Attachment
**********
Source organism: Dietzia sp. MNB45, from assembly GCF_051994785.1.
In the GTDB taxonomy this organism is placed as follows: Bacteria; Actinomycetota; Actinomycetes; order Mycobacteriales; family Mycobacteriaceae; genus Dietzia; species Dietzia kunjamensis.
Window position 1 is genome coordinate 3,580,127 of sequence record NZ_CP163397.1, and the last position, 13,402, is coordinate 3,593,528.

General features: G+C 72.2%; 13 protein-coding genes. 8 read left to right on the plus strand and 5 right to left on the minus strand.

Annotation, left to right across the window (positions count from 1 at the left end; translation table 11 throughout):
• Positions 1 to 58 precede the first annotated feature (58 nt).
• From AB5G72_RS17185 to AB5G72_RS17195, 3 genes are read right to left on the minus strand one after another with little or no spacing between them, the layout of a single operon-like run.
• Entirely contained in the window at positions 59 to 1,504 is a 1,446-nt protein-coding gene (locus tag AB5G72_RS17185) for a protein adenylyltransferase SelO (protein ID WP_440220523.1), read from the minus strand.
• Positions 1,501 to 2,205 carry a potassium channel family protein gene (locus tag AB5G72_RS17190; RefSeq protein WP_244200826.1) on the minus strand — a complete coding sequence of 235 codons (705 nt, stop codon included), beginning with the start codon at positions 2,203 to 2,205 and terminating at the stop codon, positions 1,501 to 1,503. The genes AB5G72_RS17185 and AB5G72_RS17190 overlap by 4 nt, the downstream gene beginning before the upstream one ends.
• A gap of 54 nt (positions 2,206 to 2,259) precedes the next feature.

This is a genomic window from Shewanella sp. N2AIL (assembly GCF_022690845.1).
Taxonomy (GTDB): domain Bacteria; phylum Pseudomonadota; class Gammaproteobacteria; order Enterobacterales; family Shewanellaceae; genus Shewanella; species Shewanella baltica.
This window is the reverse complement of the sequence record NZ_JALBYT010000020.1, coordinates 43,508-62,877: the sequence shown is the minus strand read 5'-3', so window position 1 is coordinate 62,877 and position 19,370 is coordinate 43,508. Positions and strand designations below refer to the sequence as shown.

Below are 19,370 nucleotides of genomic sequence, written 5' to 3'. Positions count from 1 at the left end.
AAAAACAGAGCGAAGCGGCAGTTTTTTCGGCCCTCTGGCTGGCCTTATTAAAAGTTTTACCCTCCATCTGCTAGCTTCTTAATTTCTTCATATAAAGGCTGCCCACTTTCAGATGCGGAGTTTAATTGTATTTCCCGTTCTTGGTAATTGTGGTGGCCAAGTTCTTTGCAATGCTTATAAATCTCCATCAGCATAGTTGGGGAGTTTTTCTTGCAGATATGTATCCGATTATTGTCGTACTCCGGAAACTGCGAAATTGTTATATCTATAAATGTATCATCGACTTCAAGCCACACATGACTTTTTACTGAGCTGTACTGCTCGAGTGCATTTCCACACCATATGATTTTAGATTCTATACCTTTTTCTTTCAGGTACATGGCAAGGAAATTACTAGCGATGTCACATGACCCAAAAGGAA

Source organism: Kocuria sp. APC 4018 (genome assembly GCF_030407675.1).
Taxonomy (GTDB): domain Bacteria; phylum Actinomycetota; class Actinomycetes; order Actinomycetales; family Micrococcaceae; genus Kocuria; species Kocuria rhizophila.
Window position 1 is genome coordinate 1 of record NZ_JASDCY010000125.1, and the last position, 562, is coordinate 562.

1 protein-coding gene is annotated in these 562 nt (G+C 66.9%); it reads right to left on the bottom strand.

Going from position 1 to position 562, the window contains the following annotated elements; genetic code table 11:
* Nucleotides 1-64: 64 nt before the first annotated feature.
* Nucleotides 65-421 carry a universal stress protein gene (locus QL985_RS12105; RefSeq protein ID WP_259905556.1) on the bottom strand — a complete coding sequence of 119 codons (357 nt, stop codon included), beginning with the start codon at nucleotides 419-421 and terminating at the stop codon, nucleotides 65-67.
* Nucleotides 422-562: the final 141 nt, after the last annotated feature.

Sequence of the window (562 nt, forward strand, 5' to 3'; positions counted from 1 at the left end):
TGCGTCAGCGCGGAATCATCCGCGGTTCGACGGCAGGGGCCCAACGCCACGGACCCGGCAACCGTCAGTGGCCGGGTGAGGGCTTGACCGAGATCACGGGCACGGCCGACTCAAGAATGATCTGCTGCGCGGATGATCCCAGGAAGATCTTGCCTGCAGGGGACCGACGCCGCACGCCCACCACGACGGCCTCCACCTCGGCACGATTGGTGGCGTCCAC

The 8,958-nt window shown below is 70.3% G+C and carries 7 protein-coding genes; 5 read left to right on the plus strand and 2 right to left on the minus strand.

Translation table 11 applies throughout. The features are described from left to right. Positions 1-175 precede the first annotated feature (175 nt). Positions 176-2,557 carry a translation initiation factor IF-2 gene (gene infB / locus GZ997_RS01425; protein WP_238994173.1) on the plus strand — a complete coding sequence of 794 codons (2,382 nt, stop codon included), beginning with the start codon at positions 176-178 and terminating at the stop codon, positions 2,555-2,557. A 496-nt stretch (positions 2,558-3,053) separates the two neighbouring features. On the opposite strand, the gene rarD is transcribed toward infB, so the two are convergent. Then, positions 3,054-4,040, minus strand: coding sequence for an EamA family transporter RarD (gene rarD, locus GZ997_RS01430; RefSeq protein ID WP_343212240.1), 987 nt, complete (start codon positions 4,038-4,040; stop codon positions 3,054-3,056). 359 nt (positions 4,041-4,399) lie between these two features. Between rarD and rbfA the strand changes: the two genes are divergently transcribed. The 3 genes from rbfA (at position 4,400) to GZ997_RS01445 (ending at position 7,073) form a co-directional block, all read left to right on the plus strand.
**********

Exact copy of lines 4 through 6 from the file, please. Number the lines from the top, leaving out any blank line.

General features: G+C 72.2%; 13 protein-coding genes. 8 read left to right on the plus strand and 5 right to left on the minus strand.

Annotation, left to right across the window (positions count from 1 at the left end; translation table 11 throughout):
• Positions 1 to 58 precede the first annotated feature (58 nt).